Mark Perry: Inside the Palestine Papers debate

Before publishing the Palestine Papers, Al Jazeera invited a group of experts and journalists to Doha to study the documents. The group included political and military analyst, Mark Perry, who provided analysis in this week’s special report and the following background for War in Context. He is the author of eight books, including Partners In Command and the recently released Talking To Terrorists.

We Better Get Used To It
Inside The Palestine Papers Debate
By Mark Perry

Back in 1989, I was the recipient of hundreds of State Department cables dealing with nearly every aspect of American foreign policy. The material was breathtaking: cables on CIA support for the non-communist Cambodian resistance, a DIA report on a PLO political team in Central America, the theft of U.S. monies by Thai Generals in Bangkok – accounts of changes of government in half-a-dozen developing countries. The cables were marked “Top Secret” and provided me with the opportunity to write a series of articles for a number of major dailies. Until the leaker was caught.

What surprised me the most was not the subject matter of the cables, but the rumors surrounding them. The then-head of the Senate Intelligence Committee blamed “State Department officials” for the leak, the State Department blamed the Senate. Everyone was convinced – the cables were leaked by top officials for political purposes. In truth, the leaker was an overweight late-20s State Department polymath named Bill with a habit of dribbling salad dressing on his tie. His one notable tic was an uncontrollable stutter. Worried that his discovery would lead to his arrest, I felt itmy duty to warn him that his actions would mean the end of his career. “Why are you doing this, Bill?” I asked him. He blinked for a moment, hesitated, then told me: “Shhhh . . .she . . . mmm … makes fffff . . . fun of me.” There you have it: the reason he was leaking the cables was because his supervisor at the Cable Secretariat, cruelly caricatured his stutter in front of his fellow workers – to their great amusement. “I . . I . . . I’m going to gggggee . . . get her,” he said.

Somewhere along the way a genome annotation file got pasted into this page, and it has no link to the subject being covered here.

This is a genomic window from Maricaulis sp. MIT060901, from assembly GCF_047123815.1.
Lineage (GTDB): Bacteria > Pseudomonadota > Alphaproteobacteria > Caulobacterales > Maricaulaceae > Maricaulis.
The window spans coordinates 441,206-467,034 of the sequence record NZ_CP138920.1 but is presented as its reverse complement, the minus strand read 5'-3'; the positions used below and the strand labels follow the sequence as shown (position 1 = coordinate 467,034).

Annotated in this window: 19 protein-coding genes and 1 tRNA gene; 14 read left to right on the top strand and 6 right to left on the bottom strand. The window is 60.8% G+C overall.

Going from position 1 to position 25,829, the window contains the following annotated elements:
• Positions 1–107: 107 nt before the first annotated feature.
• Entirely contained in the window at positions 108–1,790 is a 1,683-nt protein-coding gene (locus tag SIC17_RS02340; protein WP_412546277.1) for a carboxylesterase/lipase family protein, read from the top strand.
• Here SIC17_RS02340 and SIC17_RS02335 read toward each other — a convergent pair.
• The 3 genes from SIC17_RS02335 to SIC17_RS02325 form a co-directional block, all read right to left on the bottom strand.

I was reminded of Bill when Palestinian chief negotiator Saeb Erekat requested the U.S. and U.K governments investigate Al Jazeera reporter Clayton Swisher (a U.S. citizen) and Alastair Crooke (a former British government employee – wink, wink), for leaking over 1600 documents on the Israeli-Palestinian peace process to Al-Jazeera. This is complete eyewash. As a part of a group of experts and journalists invited to Doha two weeks ago by Al-Jazeera to study the documents, it was clear to me then that the leaker was probably an employee in the PLO’s Negotiations Department. Of course, I could be completely wrong: I have no idea who the leaker is and was given no hint of his (or her, or their) identity by anyone at the network. That hasn’t stopped me from speculating: the leaker could be a Palestinian employee who wants to embarrass the Palestinian Authority, a translator who sat in on the meetings, a janitor with access to offices and files, or Erekat himself – who wanted to embarrass George Mitchell.

Even so, Erekat’s demand that the U.S. and U.K. search for the leaker provides an interesting sidebar to the papers’ release: for having initially denounced the 1600 documents in Al-Jazeera possession as “fabrications,” Mr. Erekat is now willing to concede their authenticity. His response might be a model for all those caught out by the truth – a narrative reminisicent of that common to terminal patients: denial, anger, bargaining, depression, acceptance. In truth, while the identity of the leaker has now become a kind of cottage industry in the Arab press, the leaker’s name is not nearly as important as the leaker’s motives.